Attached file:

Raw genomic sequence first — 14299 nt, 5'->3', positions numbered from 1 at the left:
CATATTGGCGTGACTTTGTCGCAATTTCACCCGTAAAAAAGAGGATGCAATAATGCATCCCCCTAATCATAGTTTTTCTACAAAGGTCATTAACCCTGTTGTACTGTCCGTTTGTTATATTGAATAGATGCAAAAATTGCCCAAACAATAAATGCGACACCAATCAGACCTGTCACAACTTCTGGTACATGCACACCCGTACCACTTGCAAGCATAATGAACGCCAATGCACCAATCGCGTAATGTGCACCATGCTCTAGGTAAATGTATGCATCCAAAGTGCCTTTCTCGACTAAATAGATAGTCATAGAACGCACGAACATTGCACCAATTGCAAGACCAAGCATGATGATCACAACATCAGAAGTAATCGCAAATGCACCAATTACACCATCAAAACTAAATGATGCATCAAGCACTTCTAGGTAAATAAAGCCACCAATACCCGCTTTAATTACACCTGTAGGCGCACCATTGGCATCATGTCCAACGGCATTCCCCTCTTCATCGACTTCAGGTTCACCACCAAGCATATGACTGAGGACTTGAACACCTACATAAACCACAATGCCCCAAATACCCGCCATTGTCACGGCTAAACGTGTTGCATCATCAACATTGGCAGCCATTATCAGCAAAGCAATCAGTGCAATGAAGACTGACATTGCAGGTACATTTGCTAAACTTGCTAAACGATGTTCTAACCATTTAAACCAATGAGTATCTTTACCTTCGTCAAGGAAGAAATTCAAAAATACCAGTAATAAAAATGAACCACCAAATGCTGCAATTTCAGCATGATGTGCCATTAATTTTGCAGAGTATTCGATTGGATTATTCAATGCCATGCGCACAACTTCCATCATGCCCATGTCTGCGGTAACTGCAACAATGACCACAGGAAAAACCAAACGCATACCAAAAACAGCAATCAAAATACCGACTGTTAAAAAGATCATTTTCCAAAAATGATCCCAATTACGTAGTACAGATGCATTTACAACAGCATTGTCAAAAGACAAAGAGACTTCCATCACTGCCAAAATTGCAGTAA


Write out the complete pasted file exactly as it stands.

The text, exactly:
Raw genomic sequence first — 14299 nt, 5'->3', positions numbered from 1 at the left:
CATATTGGCGTGACTTTGTCGCAATTTCACCCGTAAAAAAGAGGATGCAATAATGCATCCCCCTAATCATAGTTTTTCTACAAAGGTCATTAACCCTGTTGTACTGTCCGTTTGTTATATTGAATAGATGCAAAAATTGCCCAAACAATAAATGCGACACCAATCAGACCTGTCACAACTTCTGGTACATGCACACCCGTACCACTTGCAAGCATAATGAACGCCAATGCACCAATCGCGTAATGTGCACCATGCTCTAGGTAAATGTATGCATCCAAAGTGCCTTTCTCGACTAAATAGATAGTCATAGAACGCACGAACATTGCACCAATTGCAAGACCAAGCATGATGATCACAACATCAGAAGTAATCGCAAATGCACCAATTACACCATCAAAACTAAATGATGCATCAAGCACTTCTAGGTAAATAAAGCCACCAATACCCGCTTTAATTACACCTGTAGGCGCACCATTGGCATCATGTCCAACGGCATTCCCCTCTTCATCGACTTCAGGTTCACCACCAAGCATATGACTGAGGACTTGAACACCTACATAAACCACAATGCCCCAAATACCCGCCATTGTCACGGCTAAACGTGTTGCATCATCAACATTGGCAGCCATTATCAGCAAAGCAATCAGTGCAATGAAGACTGACATTGCAGGTACATTTGCTAAACTTGCTAAACGATGTTCTAACCATTTAAACCAATGAGTATCTTTACCTTCGTCAAGGAAGAAATTCAAAAATACCAGTAATAAAAATGAACCACCAAATGCTGCAATTTCAGCATGATGTGCCATTAATTTTGCAGAGTATTCGATTGGATTATTCAATGCCATGCGCACAACTTCCATCATGCCCATGTCTGCGGTAACTGCAACAATGACCACAGGAAAAACCAAACGCATACCAAAAACAGCAATCAAAATACCGACTGTTAAAAAGATCATTTTCCAAAAATGATCCCAATTACGTAGTACAGATGCATTTACAACAGCATTGTCAAAAGACAAAGAGACTTCCATCACTGCCAAAATTGCAGTAA